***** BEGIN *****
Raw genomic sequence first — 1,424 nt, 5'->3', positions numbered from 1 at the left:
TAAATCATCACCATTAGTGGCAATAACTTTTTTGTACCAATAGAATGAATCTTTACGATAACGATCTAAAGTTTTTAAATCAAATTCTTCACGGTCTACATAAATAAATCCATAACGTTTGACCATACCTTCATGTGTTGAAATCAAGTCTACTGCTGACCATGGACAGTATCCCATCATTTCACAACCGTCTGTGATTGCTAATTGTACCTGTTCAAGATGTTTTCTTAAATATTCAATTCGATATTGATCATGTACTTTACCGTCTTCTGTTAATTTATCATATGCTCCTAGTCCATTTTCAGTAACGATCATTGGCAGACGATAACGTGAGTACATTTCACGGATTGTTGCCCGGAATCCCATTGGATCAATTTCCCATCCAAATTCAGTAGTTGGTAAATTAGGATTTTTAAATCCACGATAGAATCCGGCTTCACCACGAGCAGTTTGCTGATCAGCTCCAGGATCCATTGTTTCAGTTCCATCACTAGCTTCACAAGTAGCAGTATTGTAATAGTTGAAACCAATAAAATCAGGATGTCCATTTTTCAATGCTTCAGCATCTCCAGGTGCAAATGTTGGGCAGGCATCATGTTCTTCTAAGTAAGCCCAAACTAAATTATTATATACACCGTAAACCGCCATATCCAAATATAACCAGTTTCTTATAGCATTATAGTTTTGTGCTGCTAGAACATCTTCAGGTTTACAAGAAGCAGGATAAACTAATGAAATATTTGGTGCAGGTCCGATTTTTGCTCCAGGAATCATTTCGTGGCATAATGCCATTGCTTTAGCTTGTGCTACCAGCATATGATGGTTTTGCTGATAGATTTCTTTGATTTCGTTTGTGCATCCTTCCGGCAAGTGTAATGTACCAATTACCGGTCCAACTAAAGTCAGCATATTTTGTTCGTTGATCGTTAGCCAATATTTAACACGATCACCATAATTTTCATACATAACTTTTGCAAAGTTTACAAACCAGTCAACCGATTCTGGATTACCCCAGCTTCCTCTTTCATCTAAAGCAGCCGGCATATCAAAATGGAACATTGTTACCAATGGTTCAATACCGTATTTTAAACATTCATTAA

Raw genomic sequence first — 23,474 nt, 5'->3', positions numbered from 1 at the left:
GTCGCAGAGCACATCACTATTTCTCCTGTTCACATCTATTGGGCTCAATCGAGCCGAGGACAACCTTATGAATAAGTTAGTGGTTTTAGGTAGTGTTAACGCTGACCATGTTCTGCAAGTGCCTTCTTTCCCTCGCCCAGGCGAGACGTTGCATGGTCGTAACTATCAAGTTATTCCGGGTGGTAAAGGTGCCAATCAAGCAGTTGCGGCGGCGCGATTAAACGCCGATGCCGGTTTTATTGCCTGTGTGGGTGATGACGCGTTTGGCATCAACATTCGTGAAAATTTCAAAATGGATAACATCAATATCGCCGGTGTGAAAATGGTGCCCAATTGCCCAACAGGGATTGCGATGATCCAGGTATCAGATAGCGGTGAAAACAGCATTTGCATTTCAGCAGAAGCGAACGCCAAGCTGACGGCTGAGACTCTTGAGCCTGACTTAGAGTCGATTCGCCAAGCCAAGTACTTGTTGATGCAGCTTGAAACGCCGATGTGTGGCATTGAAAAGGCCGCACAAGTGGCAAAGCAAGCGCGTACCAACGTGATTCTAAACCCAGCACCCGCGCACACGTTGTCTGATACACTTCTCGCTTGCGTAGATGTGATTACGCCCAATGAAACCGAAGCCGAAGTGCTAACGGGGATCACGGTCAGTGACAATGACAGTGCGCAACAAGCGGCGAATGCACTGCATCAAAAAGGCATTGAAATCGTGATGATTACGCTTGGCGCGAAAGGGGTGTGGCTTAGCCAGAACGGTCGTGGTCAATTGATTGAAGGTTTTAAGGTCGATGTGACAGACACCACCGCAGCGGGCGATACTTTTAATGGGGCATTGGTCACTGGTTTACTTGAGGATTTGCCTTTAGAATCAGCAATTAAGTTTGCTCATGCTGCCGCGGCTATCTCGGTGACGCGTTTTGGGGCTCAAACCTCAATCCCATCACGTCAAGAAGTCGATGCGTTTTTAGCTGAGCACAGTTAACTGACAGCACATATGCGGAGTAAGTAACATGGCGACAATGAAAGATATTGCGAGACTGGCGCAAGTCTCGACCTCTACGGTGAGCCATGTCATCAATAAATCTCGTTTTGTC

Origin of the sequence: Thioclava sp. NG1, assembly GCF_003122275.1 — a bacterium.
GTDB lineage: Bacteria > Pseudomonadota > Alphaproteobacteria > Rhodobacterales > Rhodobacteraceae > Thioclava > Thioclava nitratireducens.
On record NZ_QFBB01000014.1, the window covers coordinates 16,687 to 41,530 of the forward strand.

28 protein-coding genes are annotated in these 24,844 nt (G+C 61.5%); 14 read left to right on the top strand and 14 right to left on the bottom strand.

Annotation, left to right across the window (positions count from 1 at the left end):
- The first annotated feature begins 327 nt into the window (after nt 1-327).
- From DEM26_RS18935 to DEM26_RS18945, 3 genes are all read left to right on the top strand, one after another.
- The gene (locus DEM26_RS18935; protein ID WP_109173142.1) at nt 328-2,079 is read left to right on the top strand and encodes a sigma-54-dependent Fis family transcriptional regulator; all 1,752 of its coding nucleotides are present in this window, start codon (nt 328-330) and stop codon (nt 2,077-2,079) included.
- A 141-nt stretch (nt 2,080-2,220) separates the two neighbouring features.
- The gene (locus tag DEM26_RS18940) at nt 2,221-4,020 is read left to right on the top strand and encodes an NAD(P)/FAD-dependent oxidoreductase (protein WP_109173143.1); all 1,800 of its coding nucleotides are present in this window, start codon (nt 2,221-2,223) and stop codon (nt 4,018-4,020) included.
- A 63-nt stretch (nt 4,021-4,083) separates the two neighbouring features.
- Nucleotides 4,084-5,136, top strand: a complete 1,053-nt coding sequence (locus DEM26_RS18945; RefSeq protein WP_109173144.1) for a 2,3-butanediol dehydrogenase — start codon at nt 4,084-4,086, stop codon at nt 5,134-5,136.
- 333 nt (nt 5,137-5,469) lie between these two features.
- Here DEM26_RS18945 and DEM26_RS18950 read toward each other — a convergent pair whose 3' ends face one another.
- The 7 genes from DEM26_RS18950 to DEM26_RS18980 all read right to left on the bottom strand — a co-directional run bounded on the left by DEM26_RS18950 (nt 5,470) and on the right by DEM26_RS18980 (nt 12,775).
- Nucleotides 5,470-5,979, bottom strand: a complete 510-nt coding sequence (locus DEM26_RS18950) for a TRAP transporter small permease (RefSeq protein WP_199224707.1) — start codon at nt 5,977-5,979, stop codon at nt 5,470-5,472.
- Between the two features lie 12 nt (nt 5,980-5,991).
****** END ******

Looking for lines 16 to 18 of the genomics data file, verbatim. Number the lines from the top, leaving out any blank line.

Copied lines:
- Nucleotides 4,084-5,136, top strand: a complete 1,053-nt coding sequence (locus DEM26_RS18945; RefSeq protein WP_109173144.1) for a 2,3-butanediol dehydrogenase — start codon at nt 4,084-4,086, stop codon at nt 5,134-5,136.
- 333 nt (nt 5,137-5,469) lie between these two features.
- Here DEM26_RS18945 and DEM26_RS18950 read toward each other — a convergent pair whose 3' ends face one another.